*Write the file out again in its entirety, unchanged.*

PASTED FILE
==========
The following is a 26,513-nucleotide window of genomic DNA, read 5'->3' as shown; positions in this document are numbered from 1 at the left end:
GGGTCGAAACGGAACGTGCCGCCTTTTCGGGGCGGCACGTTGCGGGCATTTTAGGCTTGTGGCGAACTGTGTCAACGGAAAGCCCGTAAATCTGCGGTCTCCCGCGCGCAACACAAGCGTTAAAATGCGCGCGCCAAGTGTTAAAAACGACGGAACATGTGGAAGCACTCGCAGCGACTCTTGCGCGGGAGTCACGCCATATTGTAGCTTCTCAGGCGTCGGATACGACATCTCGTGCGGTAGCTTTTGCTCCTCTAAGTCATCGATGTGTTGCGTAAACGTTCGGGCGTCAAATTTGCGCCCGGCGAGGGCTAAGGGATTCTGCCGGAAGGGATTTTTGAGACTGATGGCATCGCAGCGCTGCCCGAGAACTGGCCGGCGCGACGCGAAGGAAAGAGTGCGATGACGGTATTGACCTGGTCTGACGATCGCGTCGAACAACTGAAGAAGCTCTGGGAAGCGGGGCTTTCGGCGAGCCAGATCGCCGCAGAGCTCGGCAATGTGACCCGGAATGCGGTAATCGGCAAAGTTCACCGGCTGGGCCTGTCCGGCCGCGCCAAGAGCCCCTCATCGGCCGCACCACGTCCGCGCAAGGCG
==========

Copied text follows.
The following is a 26,513-nucleotide window of genomic DNA, read 5'->3' as shown; positions in this document are numbered from 1 at the left end:
GGGTCGAAACGGAACGTGCCGCCTTTTCGGGGCGGCACGTTGCGGGCATTTTAGGCTTGTGGCGAACTGTGTCAACGGAAAGCCCGTAAATCTGCGGTCTCCCGCGCGCAACACAAGCGTTAAAATGCGCGCGCCAAGTGTTAAAAACGACGGAACATGTGGAAGCACTCGCAGCGACTCTTGCGCGGGAGTCACGCCATATTGTAGCTTCTCAGGCGTCGGATACGACATCTCGTGCGGTAGCTTTTGCTCCTCTAAGTCATCGATGTGTTGCGTAAACGTTCGGGCGTCAAATTTGCGCCCGGCGAGGGCTAAGGGATTCTGCCGGAAGGGATTTTTGAGACTGATGGCATCGCAGCGCTGCCCGAGAACTGGCCGGCGCGACGCGAAGGAAAGAGTGCGATGACGGTATTGACCTGGTCTGACGATCGCGTCGAACAACTGAAGAAGCTCTGGGAAGCGGGGCTTTCGGCGAGCCAGATCGCCGCAGAGCTCGGCAATGTGACCCGGAATGCGGTAATCGGCAAAGTTCACCGGCTGGGCCTGTCCGGCCGCGCCAAGAGCCCCTCATCGGCCGCACCACGTCCGCGCAAGGCG